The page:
In 2004, scientists studying historical overfishing published a study showing how, starting around the 19th century, oyster stocks suffered a “moving wave of exploitation” that traveled down the Atlantic and Pacific coasts of North America and the eastern coast of Australia. The capitalist commercial fisheries that arrived with European colonization and settlement, Rick says, undid thousands of years of sustainable prosperity. “Within 50 years, 100 years, maybe even less in some areas, they’ve depleted that stock.”
But to Rick, that modern narrative of rampant decline is only part of the story. By focusing on the past few centuries, that paper — and many other important scientific studies and conversations — overlook the ways in which major Indigenous oyster fisheries managed to sustain mass productivity for millennia. Paying these fisheries more attention, says Rick, could have far-reaching implications for restoring and managing the flagging oyster populations left today.
To fill in the rest of the story, Rick assembled a diverse, multidisciplinary team of researchers to revisit the history of oyster fishing in the same places as in the 2004 study, but they started their clock in the 1800s and looked backward.
Relying on archaeological and ethnohistorical records, the team followed how changes in the natural world — such as the thawing of glaciers more than 11,000 years ago and the stabilization of sea levels thousands of years later — created an abundance of estuaries and an explosion of intensive oyster harvesting by Indigenous communities for 5,000 to 10,000 years. Through this and other insights, the team is redrawing the historical ecological baseline for these oyster stocks.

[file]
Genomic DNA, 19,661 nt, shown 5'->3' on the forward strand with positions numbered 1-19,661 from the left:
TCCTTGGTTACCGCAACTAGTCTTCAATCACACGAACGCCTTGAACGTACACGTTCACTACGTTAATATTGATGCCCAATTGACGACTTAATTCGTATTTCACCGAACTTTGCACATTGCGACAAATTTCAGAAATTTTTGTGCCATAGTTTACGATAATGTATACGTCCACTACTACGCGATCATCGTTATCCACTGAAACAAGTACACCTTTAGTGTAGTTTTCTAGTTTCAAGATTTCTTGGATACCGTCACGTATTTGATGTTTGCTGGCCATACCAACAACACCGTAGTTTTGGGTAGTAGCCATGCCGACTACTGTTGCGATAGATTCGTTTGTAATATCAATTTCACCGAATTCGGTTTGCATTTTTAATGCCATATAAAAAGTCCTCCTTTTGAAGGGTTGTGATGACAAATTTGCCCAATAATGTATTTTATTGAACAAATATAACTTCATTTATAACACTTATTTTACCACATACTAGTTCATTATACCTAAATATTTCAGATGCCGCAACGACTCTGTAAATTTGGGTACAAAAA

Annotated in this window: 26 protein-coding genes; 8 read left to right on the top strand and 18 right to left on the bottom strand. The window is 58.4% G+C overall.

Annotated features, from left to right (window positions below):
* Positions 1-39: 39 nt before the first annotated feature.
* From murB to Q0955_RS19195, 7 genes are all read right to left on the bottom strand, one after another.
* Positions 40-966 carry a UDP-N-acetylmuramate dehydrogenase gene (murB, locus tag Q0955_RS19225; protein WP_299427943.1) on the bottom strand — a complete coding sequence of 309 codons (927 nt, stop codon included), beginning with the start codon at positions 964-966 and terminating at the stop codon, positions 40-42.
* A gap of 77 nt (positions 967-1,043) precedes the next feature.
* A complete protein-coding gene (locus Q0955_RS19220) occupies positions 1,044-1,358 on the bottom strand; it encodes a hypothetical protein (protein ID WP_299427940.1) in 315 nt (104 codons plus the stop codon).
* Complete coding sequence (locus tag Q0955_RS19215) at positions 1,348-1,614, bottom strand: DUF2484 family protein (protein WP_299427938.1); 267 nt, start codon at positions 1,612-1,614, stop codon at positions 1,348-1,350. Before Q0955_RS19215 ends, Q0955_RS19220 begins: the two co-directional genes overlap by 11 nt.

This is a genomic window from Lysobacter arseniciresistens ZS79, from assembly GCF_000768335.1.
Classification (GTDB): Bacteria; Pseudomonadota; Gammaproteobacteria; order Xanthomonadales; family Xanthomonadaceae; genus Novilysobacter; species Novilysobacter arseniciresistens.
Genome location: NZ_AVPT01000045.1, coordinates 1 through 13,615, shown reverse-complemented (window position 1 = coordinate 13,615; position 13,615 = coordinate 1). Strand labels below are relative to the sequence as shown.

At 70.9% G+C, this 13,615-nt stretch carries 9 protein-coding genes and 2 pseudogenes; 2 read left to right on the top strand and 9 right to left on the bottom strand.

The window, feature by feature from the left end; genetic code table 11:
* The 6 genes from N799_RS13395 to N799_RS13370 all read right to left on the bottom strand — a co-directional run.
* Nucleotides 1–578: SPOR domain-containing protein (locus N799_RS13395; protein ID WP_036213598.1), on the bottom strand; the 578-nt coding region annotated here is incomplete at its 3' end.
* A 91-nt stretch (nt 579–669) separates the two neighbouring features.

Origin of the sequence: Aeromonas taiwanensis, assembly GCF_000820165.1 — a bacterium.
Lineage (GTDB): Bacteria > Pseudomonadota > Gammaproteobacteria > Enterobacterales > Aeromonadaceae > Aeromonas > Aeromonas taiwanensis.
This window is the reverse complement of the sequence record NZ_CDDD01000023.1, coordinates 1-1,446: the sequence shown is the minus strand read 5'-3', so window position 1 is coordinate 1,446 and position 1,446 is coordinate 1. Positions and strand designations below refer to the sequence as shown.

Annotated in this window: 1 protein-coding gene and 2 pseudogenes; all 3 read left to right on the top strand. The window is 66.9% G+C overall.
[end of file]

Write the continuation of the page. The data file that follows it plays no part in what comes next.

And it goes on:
The work adds to scientists’ growing understanding of the diversity and value of Indigenous approaches to marine stewardship. Like the oyster gardens, similar systems show up again and again around the world, from Native Hawaiian loko i‘a (fishponds) and Haida Gwaii naw náaGalang (octopus houses) to the shi hu (stone fish traps) of Taiwan and corrales de pesca (fish traps) of Patagonia. These and other examples are being cataloged by a broad collaboration, known as the Pacific Sea Garden Collective, that is working to map this diversity of Indigenous sea gardening innovations across the Pacific Ocean.
In her own work studying historical Indigenous clam gardens on the North American west coast, which date back at least 3,500 years, Anne Salomon, an applied marine ecologist at Simon Fraser University in British Columbia, has noted some of the key techniques that led to these bountiful yet restrained returns. People would till the sediment, replenish shells in the water, and construct low intertidal rock terraces that flatten the shoreline and expand the farmable area. In parts of British Columbia, clam gardens were packed across nearly all available coastal real estate, she says. “Those would have been hubs of major production, but each clam garden itself is relatively small.”
These Indigenous sea gardens doubled or even quadrupled the production of clams, Salomon’s research shows. They also attracted seaweeds, crabs, sea cucumbers and more.